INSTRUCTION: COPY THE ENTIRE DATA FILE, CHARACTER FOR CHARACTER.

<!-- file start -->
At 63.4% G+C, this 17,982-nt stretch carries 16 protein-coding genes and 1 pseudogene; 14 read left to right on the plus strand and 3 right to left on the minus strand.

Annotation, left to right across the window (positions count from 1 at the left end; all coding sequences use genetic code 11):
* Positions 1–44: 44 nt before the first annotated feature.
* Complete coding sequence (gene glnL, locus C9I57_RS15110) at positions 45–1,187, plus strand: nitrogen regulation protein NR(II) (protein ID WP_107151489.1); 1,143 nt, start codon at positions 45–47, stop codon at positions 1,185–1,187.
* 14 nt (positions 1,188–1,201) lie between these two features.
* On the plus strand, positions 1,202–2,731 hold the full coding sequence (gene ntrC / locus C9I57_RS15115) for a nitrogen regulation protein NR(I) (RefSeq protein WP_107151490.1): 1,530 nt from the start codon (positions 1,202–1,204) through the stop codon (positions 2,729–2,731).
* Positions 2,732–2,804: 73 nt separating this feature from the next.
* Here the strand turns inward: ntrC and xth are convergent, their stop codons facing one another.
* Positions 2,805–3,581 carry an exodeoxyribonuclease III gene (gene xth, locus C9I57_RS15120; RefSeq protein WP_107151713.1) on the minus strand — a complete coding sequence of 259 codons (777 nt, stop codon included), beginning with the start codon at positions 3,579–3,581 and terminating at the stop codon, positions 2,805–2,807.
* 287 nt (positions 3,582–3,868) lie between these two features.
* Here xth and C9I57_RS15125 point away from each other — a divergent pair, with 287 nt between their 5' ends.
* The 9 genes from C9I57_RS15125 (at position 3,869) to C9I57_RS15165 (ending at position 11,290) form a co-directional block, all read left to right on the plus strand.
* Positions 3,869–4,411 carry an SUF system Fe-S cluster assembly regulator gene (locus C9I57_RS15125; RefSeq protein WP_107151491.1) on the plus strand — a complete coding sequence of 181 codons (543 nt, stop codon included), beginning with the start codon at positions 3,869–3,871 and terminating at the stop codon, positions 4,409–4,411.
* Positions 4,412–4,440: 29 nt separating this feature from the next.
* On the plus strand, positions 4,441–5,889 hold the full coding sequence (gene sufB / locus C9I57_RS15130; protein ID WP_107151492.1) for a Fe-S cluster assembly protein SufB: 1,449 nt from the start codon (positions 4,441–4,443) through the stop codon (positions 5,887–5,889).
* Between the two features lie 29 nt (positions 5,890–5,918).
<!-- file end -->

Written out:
At 63.4% G+C, this 17,982-nt stretch carries 16 protein-coding genes and 1 pseudogene; 14 read left to right on the plus strand and 3 right to left on the minus strand.

Annotation, left to right across the window (positions count from 1 at the left end; all coding sequences use genetic code 11):
* Positions 1–44: 44 nt before the first annotated feature.
* Complete coding sequence (gene glnL, locus C9I57_RS15110) at positions 45–1,187, plus strand: nitrogen regulation protein NR(II) (protein ID WP_107151489.1); 1,143 nt, start codon at positions 45–47, stop codon at positions 1,185–1,187.
* 14 nt (positions 1,188–1,201) lie between these two features.
* On the plus strand, positions 1,202–2,731 hold the full coding sequence (gene ntrC / locus C9I57_RS15115) for a nitrogen regulation protein NR(I) (RefSeq protein WP_107151490.1): 1,530 nt from the start codon (positions 1,202–1,204) through the stop codon (positions 2,729–2,731).
* Positions 2,732–2,804: 73 nt separating this feature from the next.
* Here the strand turns inward: ntrC and xth are convergent, their stop codons facing one another.
* Positions 2,805–3,581 carry an exodeoxyribonuclease III gene (gene xth, locus C9I57_RS15120; RefSeq protein WP_107151713.1) on the minus strand — a complete coding sequence of 259 codons (777 nt, stop codon included), beginning with the start codon at positions 3,579–3,581 and terminating at the stop codon, positions 2,805–2,807.
* 287 nt (positions 3,582–3,868) lie between these two features.
* Here xth and C9I57_RS15125 point away from each other — a divergent pair, with 287 nt between their 5' ends.
* The 9 genes from C9I57_RS15125 (at position 3,869) to C9I57_RS15165 (ending at position 11,290) form a co-directional block, all read left to right on the plus strand.
* Positions 3,869–4,411 carry an SUF system Fe-S cluster assembly regulator gene (locus C9I57_RS15125; RefSeq protein WP_107151491.1) on the plus strand — a complete coding sequence of 181 codons (543 nt, stop codon included), beginning with the start codon at positions 3,869–3,871 and terminating at the stop codon, positions 4,409–4,411.
* Positions 4,412–4,440: 29 nt separating this feature from the next.
* On the plus strand, positions 4,441–5,889 hold the full coding sequence (gene sufB / locus C9I57_RS15130; protein ID WP_107151492.1) for a Fe-S cluster assembly protein SufB: 1,449 nt from the start codon (positions 4,441–4,443) through the stop codon (positions 5,887–5,889).
* Between the two features lie 29 nt (positions 5,890–5,918).